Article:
|EMBARGOED FOR RELEASE
Thursday, May 4, 2000
4:00 p.m. EST
NHLBI Communications Office
NHLBI Issues New Clinical Advisory on Systolic Blood Pressure
- Blood pressure at all ages should be kept at below 140/90.
- Treatment for hypertension must begin early to prevent organ damage whatever the patient’s age.
- In hypertensives with diabetes, blood pressure should be kept below 130/85; and, in those with renal failure or heart failure, at the lowest level tolerated.
- Blood pressure should be reduced carefully in elderly persons with longstanding severe systolic hypertension; for resistant patients, blood pressure goals may take longer to reach.
The new national education campaign will try to increase the control rates for systolic hypertension by increasing awareness of the problem among patients and their physicians. A key part of the effort is the new Web site on high blood pressure.
Reached through the NHLBI home page at www.nhlbi.nih.gov, the Web site has separate gateways with offerings tailored for the public, physicians and other health professionals, and community organizations.
For instance, older Americans and others can find easy-to-understand information about high blood pressure, basic tips on how to control their high blood pressure, suggested questions to ask their doctor, and heart healthy recipes. They also can learn about the effects of uncontrolled high blood pressure on the heart, blood vessels, brain, and other organs.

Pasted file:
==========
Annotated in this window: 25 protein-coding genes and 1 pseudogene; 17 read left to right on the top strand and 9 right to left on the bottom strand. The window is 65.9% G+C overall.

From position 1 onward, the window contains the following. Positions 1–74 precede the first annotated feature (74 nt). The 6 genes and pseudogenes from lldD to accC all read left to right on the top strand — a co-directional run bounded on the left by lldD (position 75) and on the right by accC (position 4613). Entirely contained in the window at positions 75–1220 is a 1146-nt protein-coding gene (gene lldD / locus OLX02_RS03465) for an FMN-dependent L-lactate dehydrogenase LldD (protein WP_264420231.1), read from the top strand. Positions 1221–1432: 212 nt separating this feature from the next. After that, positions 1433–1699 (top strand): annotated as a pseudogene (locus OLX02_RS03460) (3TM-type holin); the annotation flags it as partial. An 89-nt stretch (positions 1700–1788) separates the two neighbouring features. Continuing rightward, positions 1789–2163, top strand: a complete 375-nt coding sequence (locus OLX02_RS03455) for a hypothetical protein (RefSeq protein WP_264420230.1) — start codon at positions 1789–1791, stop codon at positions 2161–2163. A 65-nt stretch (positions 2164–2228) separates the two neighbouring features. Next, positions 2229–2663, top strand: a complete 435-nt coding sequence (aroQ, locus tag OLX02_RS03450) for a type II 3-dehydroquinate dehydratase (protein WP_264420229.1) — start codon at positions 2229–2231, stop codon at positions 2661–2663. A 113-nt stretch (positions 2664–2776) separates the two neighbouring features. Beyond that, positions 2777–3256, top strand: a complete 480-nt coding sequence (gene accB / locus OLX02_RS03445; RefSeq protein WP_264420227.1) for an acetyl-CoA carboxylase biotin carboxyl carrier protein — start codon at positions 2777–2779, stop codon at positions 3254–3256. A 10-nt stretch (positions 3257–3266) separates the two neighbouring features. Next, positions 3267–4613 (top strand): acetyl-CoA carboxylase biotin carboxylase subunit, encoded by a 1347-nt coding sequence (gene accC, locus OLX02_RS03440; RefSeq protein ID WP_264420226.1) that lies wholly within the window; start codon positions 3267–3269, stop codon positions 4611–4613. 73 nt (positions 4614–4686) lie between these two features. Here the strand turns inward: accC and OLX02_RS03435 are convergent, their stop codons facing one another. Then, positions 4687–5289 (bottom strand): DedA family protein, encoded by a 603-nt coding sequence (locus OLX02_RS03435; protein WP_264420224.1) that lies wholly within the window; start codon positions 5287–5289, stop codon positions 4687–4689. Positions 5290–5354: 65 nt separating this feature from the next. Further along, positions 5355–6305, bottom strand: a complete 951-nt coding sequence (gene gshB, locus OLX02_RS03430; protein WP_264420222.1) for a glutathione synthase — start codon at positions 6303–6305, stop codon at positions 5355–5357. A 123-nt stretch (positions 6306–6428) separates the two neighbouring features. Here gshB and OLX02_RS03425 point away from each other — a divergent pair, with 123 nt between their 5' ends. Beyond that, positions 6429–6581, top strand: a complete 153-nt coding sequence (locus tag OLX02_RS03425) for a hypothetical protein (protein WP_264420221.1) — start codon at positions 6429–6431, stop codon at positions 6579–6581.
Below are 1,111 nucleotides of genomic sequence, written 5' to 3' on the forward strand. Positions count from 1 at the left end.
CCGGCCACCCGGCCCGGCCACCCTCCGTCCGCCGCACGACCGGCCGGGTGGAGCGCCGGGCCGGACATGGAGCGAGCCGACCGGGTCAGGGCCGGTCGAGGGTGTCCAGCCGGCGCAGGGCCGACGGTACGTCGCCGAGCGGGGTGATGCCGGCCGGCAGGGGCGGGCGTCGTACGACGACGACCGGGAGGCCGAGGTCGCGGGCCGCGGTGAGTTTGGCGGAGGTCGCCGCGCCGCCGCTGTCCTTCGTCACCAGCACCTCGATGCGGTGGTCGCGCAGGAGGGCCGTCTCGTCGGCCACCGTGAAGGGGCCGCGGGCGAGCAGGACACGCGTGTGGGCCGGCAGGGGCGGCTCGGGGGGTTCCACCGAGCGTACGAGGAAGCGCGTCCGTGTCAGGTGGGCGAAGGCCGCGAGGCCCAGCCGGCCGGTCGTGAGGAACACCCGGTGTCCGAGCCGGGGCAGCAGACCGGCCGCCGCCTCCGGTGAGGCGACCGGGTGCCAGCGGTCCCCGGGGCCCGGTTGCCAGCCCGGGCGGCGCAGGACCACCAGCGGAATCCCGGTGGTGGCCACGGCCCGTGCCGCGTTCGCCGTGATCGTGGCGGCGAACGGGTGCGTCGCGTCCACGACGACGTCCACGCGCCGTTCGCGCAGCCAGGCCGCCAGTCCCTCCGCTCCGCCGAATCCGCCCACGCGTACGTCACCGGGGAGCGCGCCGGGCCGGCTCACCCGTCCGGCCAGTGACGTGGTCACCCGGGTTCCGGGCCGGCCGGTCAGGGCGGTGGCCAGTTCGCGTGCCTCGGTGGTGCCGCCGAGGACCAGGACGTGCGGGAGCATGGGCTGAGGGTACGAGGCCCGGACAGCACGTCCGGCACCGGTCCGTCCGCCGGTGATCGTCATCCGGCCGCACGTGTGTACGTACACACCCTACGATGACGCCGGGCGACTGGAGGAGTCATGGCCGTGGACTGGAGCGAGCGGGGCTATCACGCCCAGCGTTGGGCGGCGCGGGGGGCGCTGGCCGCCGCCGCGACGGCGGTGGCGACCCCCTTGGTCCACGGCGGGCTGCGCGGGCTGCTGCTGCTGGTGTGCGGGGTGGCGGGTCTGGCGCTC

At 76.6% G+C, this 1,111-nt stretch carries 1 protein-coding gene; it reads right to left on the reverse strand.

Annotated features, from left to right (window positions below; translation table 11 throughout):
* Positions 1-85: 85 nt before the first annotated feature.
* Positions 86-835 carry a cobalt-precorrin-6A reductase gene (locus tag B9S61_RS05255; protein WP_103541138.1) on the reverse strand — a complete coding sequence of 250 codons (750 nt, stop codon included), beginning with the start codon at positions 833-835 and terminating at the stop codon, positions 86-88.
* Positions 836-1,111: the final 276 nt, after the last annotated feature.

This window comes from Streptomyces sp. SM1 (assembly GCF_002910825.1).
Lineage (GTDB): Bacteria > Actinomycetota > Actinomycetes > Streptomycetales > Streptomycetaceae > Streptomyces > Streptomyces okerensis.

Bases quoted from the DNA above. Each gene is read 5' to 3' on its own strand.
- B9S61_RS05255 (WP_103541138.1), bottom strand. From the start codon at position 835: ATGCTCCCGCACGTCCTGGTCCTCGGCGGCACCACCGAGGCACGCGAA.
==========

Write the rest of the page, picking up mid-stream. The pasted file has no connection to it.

Physicians can find such materials as the latest clinical practice guidelines and patient education resources, including ways to work with patients to increase treatment compliance.
Community organizations will find a resource kit to help them undertake local events in May and throughout the year to raise awareness of the importance of systolic blood pressure.
“Americans don’t have to put their health at risk from uncontrolled systolic hypertension,” said NHBPEP Coordinator Dr. Ed Roccella. “We now know how important systolic blood pressure is, and we also appreciate the clear benefits of controlling it. May is a season of new beginnings, and we hope Americans will hear this message and take action for a healthier life.”
For an interview about the advisory or the new education campaign, contact the NHLBI Communications Office at (301) 496-4236. For an American Heart Association comment, call Carole Bullock at the News Media Relations Office at (214) 706-1279.
The new high blood pressure Web site and NHLBI press releases and other materials can be found online at www.nhlbi.nih.gov.